The Keys of This Blood

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The Keys of This Blood is a 1990 non-fiction geopolitical book by former Catholic Jesuit priest Malachi Martin.


Martin wrote this book as a geopolitical and georeligious analysis of the last decades of the 20th century. He identifies this period as the millennium end-game for a new world order, which has three main contenders. It will establish the first ever one-world government. Pope John Paul II, Mikhail Gorbachev, and international business leaders are in competition to establish this one world government and that this competition will intensify around the turn of the 21st century (around 2000). The book further claims to be an inside account of what the pope is doing to win this geopolitical struggle and how he played an instrumental role in the collapse of the Iron Curtain.

Martin identifies the three main players vying for world domination in the world today and thus lays the ground for his historical analysis: materialism with the East and West in their communism or socialism and capitalism or liberalism, which he places on one side together, and the Roman Catholic Church, the only truly geopolitical spiritual organization in existence today. One of the two sides must win, for they cannot coexist.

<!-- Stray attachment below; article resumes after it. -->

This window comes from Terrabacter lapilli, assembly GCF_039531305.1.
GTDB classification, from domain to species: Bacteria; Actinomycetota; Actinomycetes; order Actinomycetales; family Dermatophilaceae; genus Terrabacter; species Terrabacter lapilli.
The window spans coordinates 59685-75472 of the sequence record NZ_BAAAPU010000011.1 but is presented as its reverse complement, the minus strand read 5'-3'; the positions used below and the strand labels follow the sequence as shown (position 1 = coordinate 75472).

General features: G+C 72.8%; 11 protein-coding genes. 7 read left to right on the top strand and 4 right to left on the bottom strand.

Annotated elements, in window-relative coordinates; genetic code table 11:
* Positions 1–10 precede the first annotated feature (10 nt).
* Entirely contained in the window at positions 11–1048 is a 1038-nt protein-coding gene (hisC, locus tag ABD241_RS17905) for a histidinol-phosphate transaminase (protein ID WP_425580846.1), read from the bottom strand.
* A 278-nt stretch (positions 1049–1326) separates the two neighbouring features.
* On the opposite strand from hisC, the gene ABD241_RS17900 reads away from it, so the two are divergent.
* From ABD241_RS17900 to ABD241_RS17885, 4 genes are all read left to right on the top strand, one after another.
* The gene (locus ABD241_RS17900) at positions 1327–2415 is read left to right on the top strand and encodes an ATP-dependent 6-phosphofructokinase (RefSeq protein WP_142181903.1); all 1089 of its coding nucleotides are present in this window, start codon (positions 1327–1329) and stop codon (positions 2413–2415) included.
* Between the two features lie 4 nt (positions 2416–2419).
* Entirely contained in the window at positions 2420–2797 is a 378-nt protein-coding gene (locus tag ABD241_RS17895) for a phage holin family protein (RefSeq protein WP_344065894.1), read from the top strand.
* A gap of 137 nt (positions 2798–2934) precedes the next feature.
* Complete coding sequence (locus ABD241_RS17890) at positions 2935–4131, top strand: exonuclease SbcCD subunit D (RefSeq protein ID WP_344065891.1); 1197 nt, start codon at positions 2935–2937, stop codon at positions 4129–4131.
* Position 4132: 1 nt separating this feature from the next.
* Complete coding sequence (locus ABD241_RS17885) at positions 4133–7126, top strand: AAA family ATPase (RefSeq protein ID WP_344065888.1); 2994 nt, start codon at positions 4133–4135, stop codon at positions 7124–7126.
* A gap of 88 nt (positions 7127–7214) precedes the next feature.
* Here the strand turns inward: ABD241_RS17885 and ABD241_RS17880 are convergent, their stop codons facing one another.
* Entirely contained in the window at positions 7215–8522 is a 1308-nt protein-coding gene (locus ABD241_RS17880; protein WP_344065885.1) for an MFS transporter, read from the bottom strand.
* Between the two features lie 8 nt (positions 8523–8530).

Martin introduces the concept of superforce in the book. Superforce is the unofficial name given by Martin for a more or less formal group of people within the hierarchy of the Catholic Church (82). Martin claimed that this superforce is a sort of ecclesiastical version of a hostile corporate takeover team and that it was made up of churchmen of such rank and power within the Vatican and at key points of the hierarchic structure that they controlled the most vital organs and sinews of that structure, worldwide. The goal of this organisation consist in a fundamental shift in church teachings.[1]

The book was translated into Spanish, Polish and German.


Martin, Malachi, The Keys of This Blood: The Struggle for World Dominion between Pope John Paul II, Mikhail Gorbachev, and the Capitalist West, Simon & Schuster, New York, 1990 ISBN 0-671-69174-0

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